Patriot Memory Viper 3 Venom 2133MHz 32GB DDR3 Memory 2 500x312 Futurelooks DDR3 Memory Round Up from 1600   2666Mhz Featuring ADATA, Corsair, Kingston, Mushkin, and Patriot

We’ve handled the new sporty Viper III kits before including the Mamba and Intel Extreme Masters. They perform quite well since they utilize Hynix memory modules onboard and come in different colors which all range in speeds from 1600 to 2133MHz. Frequencies that pretty much cover every Z77 and X79 motherboard supporting Sandy and Ivy Bridge processors. The Venom red color should appeal to modding enthusiasts and folks that want something that looks great through a side window in their high end system.

Like all Viper III kits, the Venom comes in dual and quad channel flavors up to the 2133MHz as tested. The timings are 11-11-11-30 on this kit though we’ve had luck getting them to run at 10-11-11-30 latences as well. Stock voltage is 1.5 volts is compatible on 1.65V systems.

Dual channel 8GB kits start at $43-50 and quad channel 16GB kits at $100 from the usual online places. If you’re looking for more, it almost doubles in price for 32GB kits. The XMP certified Intel Extreme Masters are $57 and $104 respectively.

Next up are offerings from CORSAIR and ADATA…

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About

As our Senior PC Hardware Editor, Eric has been working with tech since before serving in the military where he really got to play with some very cool hardware. As for his prowess on the virtual battlefield, don't let the teddy bear exterior fool you. He can frag and pwn with the best in just about any first person shooter. You may run in to him at LANs, tech shows, and gaming shows, so do say hello.

  • Dean

    “That said, each one of the kits tested are my recommended choices for
    optimal performance at each frequency level and here’s why.”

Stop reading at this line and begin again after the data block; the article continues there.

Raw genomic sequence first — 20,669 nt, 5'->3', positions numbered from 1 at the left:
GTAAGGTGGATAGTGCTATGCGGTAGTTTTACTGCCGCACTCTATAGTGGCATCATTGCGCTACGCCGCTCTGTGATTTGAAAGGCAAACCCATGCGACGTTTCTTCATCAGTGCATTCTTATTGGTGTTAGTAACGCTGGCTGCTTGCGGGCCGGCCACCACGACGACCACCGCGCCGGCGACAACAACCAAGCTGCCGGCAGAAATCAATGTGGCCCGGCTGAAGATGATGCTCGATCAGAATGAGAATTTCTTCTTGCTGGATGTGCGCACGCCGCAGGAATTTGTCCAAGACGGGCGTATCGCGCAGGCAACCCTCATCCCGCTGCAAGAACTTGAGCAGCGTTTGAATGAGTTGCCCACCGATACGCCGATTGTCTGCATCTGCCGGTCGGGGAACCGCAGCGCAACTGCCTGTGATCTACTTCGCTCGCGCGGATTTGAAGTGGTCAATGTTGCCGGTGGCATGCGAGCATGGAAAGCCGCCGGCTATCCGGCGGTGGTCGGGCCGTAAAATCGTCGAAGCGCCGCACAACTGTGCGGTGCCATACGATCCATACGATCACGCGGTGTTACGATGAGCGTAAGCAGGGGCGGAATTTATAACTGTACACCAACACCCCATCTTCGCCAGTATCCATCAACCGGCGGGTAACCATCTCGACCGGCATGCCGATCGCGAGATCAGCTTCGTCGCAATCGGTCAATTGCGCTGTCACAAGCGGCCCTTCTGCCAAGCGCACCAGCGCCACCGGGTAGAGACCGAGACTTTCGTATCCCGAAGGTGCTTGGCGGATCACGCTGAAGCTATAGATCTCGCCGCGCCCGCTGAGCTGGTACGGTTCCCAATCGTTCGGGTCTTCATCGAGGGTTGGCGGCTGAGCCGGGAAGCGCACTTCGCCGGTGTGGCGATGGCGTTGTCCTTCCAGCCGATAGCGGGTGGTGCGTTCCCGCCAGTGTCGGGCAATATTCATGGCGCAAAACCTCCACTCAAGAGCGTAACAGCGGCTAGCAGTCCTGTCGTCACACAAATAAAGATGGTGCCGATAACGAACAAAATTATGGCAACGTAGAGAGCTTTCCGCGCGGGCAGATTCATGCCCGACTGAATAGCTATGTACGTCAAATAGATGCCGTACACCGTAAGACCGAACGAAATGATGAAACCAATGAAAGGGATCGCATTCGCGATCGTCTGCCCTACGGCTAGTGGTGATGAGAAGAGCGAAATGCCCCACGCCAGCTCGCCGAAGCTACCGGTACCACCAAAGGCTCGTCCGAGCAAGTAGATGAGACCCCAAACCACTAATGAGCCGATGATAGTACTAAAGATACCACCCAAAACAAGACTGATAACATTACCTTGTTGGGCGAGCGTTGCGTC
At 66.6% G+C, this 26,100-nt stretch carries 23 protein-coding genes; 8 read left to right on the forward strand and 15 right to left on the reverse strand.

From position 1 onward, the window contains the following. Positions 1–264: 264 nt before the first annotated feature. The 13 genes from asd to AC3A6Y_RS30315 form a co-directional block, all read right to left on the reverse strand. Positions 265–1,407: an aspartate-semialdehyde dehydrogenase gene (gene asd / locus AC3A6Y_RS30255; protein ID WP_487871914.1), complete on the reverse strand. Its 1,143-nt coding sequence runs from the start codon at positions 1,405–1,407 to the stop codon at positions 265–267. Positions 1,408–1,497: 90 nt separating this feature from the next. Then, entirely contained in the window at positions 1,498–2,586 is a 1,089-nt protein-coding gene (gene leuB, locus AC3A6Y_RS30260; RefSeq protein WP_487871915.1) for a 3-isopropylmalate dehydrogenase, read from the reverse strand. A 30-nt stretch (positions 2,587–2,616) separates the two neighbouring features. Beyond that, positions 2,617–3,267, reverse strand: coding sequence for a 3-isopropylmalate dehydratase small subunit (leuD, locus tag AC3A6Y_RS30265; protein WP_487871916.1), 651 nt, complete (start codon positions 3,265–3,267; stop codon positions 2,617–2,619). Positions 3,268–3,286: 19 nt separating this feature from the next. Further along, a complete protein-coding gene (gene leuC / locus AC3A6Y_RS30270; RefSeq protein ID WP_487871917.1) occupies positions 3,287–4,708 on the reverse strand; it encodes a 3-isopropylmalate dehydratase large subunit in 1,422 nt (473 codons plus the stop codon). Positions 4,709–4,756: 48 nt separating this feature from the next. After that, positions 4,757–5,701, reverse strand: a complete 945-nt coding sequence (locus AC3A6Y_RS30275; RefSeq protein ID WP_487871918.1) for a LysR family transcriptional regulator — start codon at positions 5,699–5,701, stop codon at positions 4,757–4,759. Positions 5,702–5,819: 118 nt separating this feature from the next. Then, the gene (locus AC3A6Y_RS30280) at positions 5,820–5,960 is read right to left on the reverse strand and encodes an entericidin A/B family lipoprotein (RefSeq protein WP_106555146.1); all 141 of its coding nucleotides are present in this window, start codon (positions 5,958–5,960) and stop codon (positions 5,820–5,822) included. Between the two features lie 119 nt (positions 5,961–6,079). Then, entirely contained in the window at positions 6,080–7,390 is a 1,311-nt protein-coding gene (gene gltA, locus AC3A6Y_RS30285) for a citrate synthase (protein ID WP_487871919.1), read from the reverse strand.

So, why?

    Are you leaving this is a cliff hanger or did you miss a bit when you C&P’d?

  • Eric Garay

    Hi Dean, thanks for reading the review. My apologies as I didn’t mean to leave the why and each kit’s Final Thoughts so disconnected. While each manufacturer offers two or more DDR3 memory kits, these are each manufacturer’s optimal performance memory product that are still currently offered. — Mushkin (Redline) offers the only high quality low latency memory, Kingston is often the most used for system integrators simply for price and stability, Patriot Memory Viper 3 is the best mid-range overclocking performer, ADATA Gamer Series V2.0 typically the most affordable in the 2400MHz range which also happens to be the average maximum for current Ivy Bridge processors to support, and Corsair Dominator Platinum not only arguably the best looking enthusiast’s memory, it’s also the overclocker’s choice.

    Again apologies, and definitely appreciate you bringing that up. If you don’t mind me asking, what kind of memory are you currently using?

    • Dean

      Hello, Eric.

      A good follow up to the review, I enjoyed the read.

      As to your question, I currently use 12gb (6×2) of OCZ Platinum Low Voltage @ 1600mhz with 7-7-7-24 timings using 1.6v. When I ran 6gb, I had it dead stable at 1900mhz with 9-7-7-24 timings at 1.68v. This was with an i7 920 at 4.2ghz on an Asus Rampage Gene 3. I could overclock the ram but with the little time I currently spend in front of the PC for gaming, I see no need. Especially since the system is still quite fast, even with the 920 sitting at a lazy 3.8 nowadays :)

      • Eric Garay

        Oh, you got some of that elite OCZ Platinum DDR3! I swapped their Platinum and camouflaged memory heat sinks for a while just to show off. Kingston has some low voltage (Genesis green) that was very similar but no way I could get it stable at 7-7-7-24 or 8-8-8-24. In fact, OCZ was the only other memory manufacturer that offered really low latency DDR3 until last year when they shut that division down. As far as enthusiast level m-ATX go, that ASUS Rampage GENE III was easily Editor’s Choice. I very much enjoyed the GENE IV as well. Hardware implementation is as good as it gets really. About the only thing you may need in the future is a video card upgrade, if you decide to play a serious game.

        Again, appreciate the comment and question good Sir!